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Scene by Scene Synopsis

Scene: Sicilia, and Bohemia.

Act I, Scene 1:  The courtiers Camillo and Archidamus speak of their respective kings, Leontes of Sicilia and Polixenes of Bohemia, who have been friends since childhood.  Polixenes has been visiting Sicilia and is about to leave. The courtiers also speak of the good qualities of Leontes' young son, Mamillius, who will certainly make a fine ruler.  

Act I, Scene 2 Leontes tries to persuade Polixenes to extend his visit, but he insists he must return to Bohemia. Leontes then asks Queen Hermione to convince him. When she does, Leontes suspects that they are lovers. He sends them away and talks with Camillo, who forcefully rejects his suspicions. Insisting that he is correct, Leontes orders Camillo to poison Polixenes. Camillo reluctantly agrees, but instead informs Polixenes and they leave together for Bohemia. 

Act II, Scene 1:  When a lord tells Leontes of the flight of Polixenes and Camillo, the king rages about treachery He formally accuses Hermione of adultery and treason declaring that she is currently pregnant with Polixenes' child. She defends herself, but he sends her to prison. Although Antigonus and the other lords try to dissuade the king, he insists that she is an adulteress and adds that he has sent messengers to the oracle of Apollo for confirmation of this. 

Act II, Scene 2:  Antigonus' wife, Paulina, tries to visit Hermione in prison but is only permitted to see her attendant Emilia, who reports that the queen has given birth to a daughter. Paulina resolves to take the infant to Leontes and convince him that the child is his.  

Act II, Scene 3:  When Paulina brings the baby to Leontes, he is enraged. He sends her away and orders the baby killed Antigonus pleads for the infant's life, and Leontes tells him to take the child-but only to abandon it in some wilderness, where it may or may not survive Antigonus then leaves with the baby.  

Act III, Scene 1:  Cleomenes and Dion return from the oracle and describe its awe-inspiring appearance. They bear a proclamation answering the king's inquiry.   

Act III, Scene 2:  Hermione, accompanied by Paulina, is brought to trial for adultery; she again defends herself and appeals to the oracle. Cleomenes and Dion read the oracle's judgment, which proclaims the innocence of Hermione, Polixenes, and Camillo, but Leontes refuses to believe it. Word then arrives of Mamillius' sudden death from fright at his mother's fate. Leontes interprets this event as a supernatural confirmation of the oracle and repents, but Hermione faints and must be taken away by Paulina. Just as Leontes resolves to welcome Camillo back and apologies to Polixenes Paulina returns and reports Hermione's death She excoriates Leontes, and he accepts her criticisms as entirely just.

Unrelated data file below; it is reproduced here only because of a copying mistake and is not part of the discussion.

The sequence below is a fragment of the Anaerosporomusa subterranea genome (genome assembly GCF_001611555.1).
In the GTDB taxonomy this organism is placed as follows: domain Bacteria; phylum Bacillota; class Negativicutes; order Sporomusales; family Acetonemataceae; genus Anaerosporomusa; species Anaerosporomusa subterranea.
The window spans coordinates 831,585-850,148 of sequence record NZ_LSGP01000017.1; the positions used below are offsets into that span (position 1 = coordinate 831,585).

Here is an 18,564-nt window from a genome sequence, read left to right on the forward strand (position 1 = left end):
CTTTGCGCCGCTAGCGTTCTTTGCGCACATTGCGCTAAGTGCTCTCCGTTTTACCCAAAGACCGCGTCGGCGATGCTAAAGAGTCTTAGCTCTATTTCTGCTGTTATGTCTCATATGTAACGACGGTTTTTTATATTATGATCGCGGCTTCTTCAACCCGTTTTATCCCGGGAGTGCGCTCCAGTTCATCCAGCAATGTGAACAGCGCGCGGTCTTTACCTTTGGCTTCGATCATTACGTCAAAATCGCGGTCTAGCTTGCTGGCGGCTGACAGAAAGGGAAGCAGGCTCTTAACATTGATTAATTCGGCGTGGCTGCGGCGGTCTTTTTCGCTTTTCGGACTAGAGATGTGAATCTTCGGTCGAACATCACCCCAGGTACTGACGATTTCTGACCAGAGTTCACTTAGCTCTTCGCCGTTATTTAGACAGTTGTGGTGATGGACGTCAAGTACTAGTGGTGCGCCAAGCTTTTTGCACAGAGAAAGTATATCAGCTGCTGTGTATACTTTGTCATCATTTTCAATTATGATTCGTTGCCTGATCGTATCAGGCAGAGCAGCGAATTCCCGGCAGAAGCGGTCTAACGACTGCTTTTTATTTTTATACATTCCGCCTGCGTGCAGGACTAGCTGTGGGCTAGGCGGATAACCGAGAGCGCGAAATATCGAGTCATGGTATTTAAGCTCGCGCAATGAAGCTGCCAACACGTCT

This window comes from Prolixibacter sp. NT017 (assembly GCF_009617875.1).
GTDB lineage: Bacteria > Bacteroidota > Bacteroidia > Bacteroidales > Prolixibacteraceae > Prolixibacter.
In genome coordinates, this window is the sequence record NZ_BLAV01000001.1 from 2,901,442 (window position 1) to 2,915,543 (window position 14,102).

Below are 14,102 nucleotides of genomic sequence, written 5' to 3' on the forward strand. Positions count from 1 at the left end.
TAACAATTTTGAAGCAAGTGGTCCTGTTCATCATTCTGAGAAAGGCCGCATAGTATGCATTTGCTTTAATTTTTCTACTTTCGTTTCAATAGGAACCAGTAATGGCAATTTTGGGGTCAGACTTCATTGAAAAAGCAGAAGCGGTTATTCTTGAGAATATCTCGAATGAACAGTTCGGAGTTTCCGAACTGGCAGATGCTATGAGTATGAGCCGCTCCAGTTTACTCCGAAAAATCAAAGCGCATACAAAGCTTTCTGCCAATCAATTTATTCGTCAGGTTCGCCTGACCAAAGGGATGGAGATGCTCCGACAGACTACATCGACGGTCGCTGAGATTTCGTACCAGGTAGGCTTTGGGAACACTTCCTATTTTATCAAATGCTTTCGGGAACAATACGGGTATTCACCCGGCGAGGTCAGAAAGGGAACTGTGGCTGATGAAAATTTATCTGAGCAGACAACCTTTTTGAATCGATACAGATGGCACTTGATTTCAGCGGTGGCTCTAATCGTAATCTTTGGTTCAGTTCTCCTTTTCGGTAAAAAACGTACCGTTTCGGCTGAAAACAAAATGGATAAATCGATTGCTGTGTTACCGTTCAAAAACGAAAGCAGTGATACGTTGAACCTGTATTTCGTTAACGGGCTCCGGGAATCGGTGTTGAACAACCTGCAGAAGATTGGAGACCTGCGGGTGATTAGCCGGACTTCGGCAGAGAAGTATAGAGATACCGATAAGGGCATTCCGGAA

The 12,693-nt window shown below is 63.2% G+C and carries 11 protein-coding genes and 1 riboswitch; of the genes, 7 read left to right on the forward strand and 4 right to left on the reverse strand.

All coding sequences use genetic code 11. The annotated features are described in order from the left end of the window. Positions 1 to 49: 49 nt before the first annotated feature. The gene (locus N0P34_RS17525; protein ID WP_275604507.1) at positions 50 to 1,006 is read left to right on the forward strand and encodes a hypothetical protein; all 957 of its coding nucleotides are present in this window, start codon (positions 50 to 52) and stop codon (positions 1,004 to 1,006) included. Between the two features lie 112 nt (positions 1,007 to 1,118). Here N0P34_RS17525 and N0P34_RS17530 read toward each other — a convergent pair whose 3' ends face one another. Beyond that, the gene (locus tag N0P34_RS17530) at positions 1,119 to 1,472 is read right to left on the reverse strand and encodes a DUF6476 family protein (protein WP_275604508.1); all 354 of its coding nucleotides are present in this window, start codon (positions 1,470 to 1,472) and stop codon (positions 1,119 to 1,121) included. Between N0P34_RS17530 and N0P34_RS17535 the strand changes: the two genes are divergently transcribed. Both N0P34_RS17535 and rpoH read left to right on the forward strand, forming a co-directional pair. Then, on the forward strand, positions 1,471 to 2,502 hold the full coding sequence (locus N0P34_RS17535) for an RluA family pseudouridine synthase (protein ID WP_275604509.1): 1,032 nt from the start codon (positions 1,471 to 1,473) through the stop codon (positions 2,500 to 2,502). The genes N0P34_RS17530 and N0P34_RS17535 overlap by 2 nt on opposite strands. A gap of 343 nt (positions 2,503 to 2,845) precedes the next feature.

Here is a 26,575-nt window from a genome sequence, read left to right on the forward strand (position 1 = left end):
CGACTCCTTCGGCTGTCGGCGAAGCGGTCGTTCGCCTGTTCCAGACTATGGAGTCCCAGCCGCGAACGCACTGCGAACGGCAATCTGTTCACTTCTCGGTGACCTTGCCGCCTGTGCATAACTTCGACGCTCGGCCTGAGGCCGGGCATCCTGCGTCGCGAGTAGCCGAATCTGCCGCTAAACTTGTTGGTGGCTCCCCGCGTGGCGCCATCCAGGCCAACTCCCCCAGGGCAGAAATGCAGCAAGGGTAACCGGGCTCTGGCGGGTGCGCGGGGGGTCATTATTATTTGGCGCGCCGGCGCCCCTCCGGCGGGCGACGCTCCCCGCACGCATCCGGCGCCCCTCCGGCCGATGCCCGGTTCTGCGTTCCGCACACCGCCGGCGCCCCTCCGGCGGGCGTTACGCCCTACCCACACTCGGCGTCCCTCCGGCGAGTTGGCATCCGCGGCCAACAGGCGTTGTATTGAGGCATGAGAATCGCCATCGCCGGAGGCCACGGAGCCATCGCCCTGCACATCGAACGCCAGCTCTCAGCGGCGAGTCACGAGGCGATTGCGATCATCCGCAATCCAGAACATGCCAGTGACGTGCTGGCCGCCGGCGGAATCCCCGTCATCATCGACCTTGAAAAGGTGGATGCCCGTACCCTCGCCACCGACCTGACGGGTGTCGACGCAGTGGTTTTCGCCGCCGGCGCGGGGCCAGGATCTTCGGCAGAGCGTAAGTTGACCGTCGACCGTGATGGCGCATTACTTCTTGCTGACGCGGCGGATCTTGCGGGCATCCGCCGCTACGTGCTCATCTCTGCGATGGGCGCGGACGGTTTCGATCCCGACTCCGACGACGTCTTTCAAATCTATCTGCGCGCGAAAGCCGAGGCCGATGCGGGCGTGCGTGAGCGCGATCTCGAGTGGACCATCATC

Act III, Scene 3:  In stormy weather, on a remote part of the Bohemian coast, Antigonus reports a vision in which the ghost of Hermione instructed him to take the baby there and to name her Perdita. He is attacked and driven away by a Bear, but a Shepherd finds the infant. He is joined by his son, the Clown, who has seen Antigonus being eaten by the bear and his ship sinking m the storm. They discover that Perdita is wrapped in rich fabrics, which contain a supply of gold.     

Act IV, Scene I Time appears and announces that 16 years have passed, that Leontes has shut himself off from the world in grief, and that the story continues in Bohemia. There, he tells us, we shall see Polixenes' son Florizel, and the 16-year-old Perdita, who lives as the Shepherd's daughter.

Act IV, Scene 2:  Camillo wishes to return to Sicilia, but Polixenes declares that he is now too important to the government to be permitted to leave. Moreover, he wants Camillo's help in preventing Prince Florizel from embarrassing the monarchy by marrying a shepherd girl.    

Act IV, Scene 3:  A vagabond, Autolycus, sings merrily and brags that he is now a petty thief, although he was once a servant to Florizel. The Clown appears on his way to market to buy supplies for the upcoming shepherds' feast and Autolycus scents prey. He lies on the ground and pretends to have been robbed; then, as the Clown helps him rise, he picks his pocket. The Clown leaves and Autolycus, decides to attend the festival, which is likely to produce further loot.